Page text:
The Christian response to contraception tends to make news headlines, particularly in recent years. When the Affordable Care Act mandated employers pay for contraceptive methods, both Protestants and Catholics objected. Lawsuits ensued. Decades after the introduction of “the pill” to American life, decades after contraception became permitted by Protestant churches, contraception still makes headlines. I wonder, however, how often these public controversies work their way into the private decision making of women and men deciding how to approach sex and the possibility of procreation.
As a woman who got married at age 22, I didn’t take much time to consider the ethical or theological implications of my decision to use hormonal birth control (aka “the pill”). There were two questions I didn’t want to ask. One, I didn’t want to know whether the pill was an “abortifacient” (a method preventing implantation of a sperm and egg that had met) because if it was I would have to wrestle through the ethical implications of possibly preventing a pregnancy. Two, I didn’t want to entertain the possibility of becoming pregnant. Children were a scary prospect that would interrupt my plans, and I turned my head from asking the Lord for any guidance about how we as a couple should approach that prospect.
Six years later, after a few years of pronouncing we would be happy to never have children at all, we finally decided to try to get pregnant. Only then did I begin to question my assumptions up until that point. Only then did I start to wonder why I had been so unwilling to pray about the possibility of having kids.
I don’t know whether we should have tried to have children earlier. I eventually came to the conclusion that we are stewards of our bodies and our families, which means that contraception—in conjunction with prayer and conversation with a community of faith—can find a proper place in family planning. But I wish we had been willing to pray about our hopes and fears and the decisions we made when it came to birth control instead of trying to keep God and fellow Christians out of that conversation.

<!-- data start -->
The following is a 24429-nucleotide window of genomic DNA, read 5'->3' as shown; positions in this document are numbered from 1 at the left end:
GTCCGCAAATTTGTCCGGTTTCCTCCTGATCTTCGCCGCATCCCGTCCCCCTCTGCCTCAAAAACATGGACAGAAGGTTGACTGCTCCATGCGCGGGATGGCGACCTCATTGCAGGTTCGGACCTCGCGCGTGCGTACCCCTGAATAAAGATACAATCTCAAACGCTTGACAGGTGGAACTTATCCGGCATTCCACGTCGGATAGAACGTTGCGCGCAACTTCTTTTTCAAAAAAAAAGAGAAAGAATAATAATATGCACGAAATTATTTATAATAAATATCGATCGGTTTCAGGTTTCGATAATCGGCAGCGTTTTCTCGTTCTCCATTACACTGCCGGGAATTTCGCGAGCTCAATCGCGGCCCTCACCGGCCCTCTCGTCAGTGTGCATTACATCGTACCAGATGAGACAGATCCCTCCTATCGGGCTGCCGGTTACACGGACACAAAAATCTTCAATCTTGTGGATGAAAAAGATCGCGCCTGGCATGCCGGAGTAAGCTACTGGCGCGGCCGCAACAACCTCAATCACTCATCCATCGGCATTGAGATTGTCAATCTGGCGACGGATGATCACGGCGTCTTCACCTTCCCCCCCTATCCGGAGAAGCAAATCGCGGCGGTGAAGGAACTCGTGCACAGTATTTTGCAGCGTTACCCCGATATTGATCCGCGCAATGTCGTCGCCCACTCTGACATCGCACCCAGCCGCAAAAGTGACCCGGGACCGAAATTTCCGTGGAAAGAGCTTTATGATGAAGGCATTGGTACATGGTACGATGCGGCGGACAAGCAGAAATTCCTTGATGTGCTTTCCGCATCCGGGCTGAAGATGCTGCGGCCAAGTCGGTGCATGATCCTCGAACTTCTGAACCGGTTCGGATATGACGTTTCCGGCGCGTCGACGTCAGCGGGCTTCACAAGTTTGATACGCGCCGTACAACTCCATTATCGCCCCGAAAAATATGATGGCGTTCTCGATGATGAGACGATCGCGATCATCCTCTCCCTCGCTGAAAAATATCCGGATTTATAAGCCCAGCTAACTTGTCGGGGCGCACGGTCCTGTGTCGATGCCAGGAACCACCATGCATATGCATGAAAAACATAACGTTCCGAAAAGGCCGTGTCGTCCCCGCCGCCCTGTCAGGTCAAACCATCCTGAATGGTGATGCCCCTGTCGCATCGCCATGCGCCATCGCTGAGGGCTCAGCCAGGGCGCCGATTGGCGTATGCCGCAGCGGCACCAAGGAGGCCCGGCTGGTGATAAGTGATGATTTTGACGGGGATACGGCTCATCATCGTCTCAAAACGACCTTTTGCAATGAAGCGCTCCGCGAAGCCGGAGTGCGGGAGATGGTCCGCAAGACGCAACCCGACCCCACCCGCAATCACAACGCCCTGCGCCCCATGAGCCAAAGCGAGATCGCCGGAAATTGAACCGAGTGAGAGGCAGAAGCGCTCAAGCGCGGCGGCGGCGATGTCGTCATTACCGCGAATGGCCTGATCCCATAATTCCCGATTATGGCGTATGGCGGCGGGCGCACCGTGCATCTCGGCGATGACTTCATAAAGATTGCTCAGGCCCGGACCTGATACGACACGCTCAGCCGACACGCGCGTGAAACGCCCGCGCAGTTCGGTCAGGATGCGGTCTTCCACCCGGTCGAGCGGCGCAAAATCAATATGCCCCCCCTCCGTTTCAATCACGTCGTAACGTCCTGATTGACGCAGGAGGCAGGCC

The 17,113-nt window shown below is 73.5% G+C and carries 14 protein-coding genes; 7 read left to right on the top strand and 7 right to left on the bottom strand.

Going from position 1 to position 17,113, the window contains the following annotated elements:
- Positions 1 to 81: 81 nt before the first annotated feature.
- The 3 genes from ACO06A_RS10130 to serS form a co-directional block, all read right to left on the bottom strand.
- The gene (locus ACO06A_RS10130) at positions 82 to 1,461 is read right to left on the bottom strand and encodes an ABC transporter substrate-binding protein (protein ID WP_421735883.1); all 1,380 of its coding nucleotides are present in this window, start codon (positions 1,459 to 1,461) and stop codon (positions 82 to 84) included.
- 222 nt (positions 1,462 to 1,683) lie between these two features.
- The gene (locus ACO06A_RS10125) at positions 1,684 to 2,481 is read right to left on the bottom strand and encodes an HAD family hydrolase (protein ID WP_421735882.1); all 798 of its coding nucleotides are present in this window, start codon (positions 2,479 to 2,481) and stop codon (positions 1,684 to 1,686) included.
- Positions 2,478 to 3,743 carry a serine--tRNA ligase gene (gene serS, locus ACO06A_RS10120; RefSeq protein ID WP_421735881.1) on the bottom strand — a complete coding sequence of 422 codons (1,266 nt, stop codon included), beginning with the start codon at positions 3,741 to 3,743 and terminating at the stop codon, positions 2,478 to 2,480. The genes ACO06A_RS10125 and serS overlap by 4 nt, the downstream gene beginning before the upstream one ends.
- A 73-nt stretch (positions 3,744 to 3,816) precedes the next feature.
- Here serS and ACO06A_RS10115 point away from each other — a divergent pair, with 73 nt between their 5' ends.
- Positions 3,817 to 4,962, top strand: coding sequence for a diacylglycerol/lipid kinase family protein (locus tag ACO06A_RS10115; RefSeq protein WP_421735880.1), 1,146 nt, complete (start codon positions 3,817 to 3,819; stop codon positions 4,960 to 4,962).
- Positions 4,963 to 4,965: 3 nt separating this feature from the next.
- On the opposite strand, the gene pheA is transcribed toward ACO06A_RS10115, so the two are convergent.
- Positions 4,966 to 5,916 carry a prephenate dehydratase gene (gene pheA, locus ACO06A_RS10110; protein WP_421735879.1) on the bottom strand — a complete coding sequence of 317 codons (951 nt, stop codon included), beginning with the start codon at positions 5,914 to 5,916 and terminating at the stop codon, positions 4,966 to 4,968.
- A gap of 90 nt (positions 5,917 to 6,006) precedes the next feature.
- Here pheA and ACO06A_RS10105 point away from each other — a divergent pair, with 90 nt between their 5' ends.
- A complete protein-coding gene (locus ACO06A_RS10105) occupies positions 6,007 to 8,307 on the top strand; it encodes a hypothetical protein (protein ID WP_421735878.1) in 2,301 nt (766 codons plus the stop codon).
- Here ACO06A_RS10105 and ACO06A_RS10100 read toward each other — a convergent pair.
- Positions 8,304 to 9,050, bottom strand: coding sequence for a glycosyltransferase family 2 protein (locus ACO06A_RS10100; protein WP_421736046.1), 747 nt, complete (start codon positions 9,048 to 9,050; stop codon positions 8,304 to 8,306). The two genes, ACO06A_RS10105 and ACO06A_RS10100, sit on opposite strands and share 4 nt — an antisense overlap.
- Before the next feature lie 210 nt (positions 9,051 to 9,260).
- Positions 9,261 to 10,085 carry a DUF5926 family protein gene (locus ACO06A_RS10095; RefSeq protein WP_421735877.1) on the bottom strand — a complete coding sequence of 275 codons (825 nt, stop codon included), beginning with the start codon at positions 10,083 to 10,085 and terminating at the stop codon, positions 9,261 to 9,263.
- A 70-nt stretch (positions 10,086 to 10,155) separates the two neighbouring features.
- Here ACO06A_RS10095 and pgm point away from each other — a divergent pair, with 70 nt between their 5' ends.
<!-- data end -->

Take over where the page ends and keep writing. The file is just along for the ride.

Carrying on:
When I approached a series of different evangelical Christians about writing for this blog about their perspectives on contraception, I was struck by how similar their stories were to my own. Many of them said, “I’ve never thought about contraception in theological terms,” or, “I’ve tried to avoid thinking about the ethical implications of this topic.” I don’t know if such sentiment is as widespread as my small sample size and personal experience suggests, but I’m convinced that these issues are good ones for Christians to consider.
Over the course of the next few weeks, I am going to run a series of posts dedicated to the topic of contraception and faith. Some posts will be big picture—Rachel Marie Stone writes about contraception and global health, Dr. Emily Gibson explains how hormonal contraception works from a medical perspective, Kelley Mathews offers a history of contraception within the United States. Other posts will be personal—Matthew Towles explains his decision to have a vasectomy, Alice Teti writes about her decision to follow the Catholic Church’s teaching on procreation, Ellen Painter Dollar questions the ethical assumptions of Natural Family Planning.
I hope this range of voices and perspectives will aid us in thinking through these decisions in a way that brings God into the conversation. I hope they will provoke civil disagreement and growth. I hope they will expose our fears and open us up to life-giving possibilities.